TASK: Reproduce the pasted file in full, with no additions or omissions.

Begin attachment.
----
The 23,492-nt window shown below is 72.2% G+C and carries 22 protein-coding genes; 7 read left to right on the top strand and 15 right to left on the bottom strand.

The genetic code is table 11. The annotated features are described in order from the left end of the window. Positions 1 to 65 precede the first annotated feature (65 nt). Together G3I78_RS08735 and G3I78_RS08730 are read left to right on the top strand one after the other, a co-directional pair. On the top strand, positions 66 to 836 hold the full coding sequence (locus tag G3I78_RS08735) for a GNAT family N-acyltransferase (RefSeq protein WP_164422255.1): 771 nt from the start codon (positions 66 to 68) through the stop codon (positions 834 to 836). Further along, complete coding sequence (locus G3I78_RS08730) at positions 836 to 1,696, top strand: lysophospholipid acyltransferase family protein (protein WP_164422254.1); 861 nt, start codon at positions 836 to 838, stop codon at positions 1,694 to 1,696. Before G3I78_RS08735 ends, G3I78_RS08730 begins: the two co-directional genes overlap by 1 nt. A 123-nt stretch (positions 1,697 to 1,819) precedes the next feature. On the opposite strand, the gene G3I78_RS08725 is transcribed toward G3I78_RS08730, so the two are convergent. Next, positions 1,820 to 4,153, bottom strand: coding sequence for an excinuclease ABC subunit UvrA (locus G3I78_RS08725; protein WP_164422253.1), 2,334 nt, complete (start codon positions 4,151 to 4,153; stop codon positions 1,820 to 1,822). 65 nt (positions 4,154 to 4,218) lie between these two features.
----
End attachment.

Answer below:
The 23,492-nt window shown below is 72.2% G+C and carries 22 protein-coding genes; 7 read left to right on the top strand and 15 right to left on the bottom strand.

The genetic code is table 11. The annotated features are described in order from the left end of the window. Positions 1 to 65 precede the first annotated feature (65 nt). Together G3I78_RS08735 and G3I78_RS08730 are read left to right on the top strand one after the other, a co-directional pair. On the top strand, positions 66 to 836 hold the full coding sequence (locus tag G3I78_RS08735) for a GNAT family N-acyltransferase (RefSeq protein WP_164422255.1): 771 nt from the start codon (positions 66 to 68) through the stop codon (positions 834 to 836). Further along, complete coding sequence (locus G3I78_RS08730) at positions 836 to 1,696, top strand: lysophospholipid acyltransferase family protein (protein WP_164422254.1); 861 nt, start codon at positions 836 to 838, stop codon at positions 1,694 to 1,696. Before G3I78_RS08735 ends, G3I78_RS08730 begins: the two co-directional genes overlap by 1 nt. A 123-nt stretch (positions 1,697 to 1,819) precedes the next feature. On the opposite strand, the gene G3I78_RS08725 is transcribed toward G3I78_RS08730, so the two are convergent. Next, positions 1,820 to 4,153, bottom strand: coding sequence for an excinuclease ABC subunit UvrA (locus G3I78_RS08725; protein WP_164422253.1), 2,334 nt, complete (start codon positions 4,151 to 4,153; stop codon positions 1,820 to 1,822). 65 nt (positions 4,154 to 4,218) lie between these two features.